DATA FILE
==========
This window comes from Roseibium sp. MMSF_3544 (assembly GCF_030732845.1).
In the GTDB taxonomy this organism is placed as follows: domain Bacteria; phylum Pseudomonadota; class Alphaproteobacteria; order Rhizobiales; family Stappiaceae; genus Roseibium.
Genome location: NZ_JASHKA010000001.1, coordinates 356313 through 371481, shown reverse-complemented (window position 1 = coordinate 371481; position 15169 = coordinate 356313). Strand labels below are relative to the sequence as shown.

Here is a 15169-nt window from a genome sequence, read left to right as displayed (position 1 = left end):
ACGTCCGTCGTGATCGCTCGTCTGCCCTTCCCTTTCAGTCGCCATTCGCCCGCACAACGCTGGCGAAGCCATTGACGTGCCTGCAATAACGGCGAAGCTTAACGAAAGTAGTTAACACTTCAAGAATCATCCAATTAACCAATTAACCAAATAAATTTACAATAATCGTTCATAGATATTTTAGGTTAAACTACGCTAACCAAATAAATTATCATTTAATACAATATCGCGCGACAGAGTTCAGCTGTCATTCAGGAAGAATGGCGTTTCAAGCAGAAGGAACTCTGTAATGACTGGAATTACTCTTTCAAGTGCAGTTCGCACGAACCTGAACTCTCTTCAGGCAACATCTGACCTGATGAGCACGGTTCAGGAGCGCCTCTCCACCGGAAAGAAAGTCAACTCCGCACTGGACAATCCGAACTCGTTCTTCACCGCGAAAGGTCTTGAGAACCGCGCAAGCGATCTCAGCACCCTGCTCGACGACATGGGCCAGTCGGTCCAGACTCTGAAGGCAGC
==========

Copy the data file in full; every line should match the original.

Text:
This window comes from Roseibium sp. MMSF_3544 (assembly GCF_030732845.1).
In the GTDB taxonomy this organism is placed as follows: domain Bacteria; phylum Pseudomonadota; class Alphaproteobacteria; order Rhizobiales; family Stappiaceae; genus Roseibium.
Genome location: NZ_JASHKA010000001.1, coordinates 356313 through 371481, shown reverse-complemented (window position 1 = coordinate 371481; position 15169 = coordinate 356313). Strand labels below are relative to the sequence as shown.

Here is a 15169-nt window from a genome sequence, read left to right as displayed (position 1 = left end):
ACGTCCGTCGTGATCGCTCGTCTGCCCTTCCCTTTCAGTCGCCATTCGCCCGCACAACGCTGGCGAAGCCATTGACGTGCCTGCAATAACGGCGAAGCTTAACGAAAGTAGTTAACACTTCAAGAATCATCCAATTAACCAATTAACCAAATAAATTTACAATAATCGTTCATAGATATTTTAGGTTAAACTACGCTAACCAAATAAATTATCATTTAATACAATATCGCGCGACAGAGTTCAGCTGTCATTCAGGAAGAATGGCGTTTCAAGCAGAAGGAACTCTGTAATGACTGGAATTACTCTTTCAAGTGCAGTTCGCACGAACCTGAACTCTCTTCAGGCAACATCTGACCTGATGAGCACGGTTCAGGAGCGCCTCTCCACCGGAAAGAAAGTCAACTCCGCACTGGACAATCCGAACTCGTTCTTCACCGCGAAAGGTCTTGAGAACCGCGCAAGCGATCTCAGCACCCTGCTCGACGACATGGGCCAGTCGGTCCAGACTCTGAAGGCAGC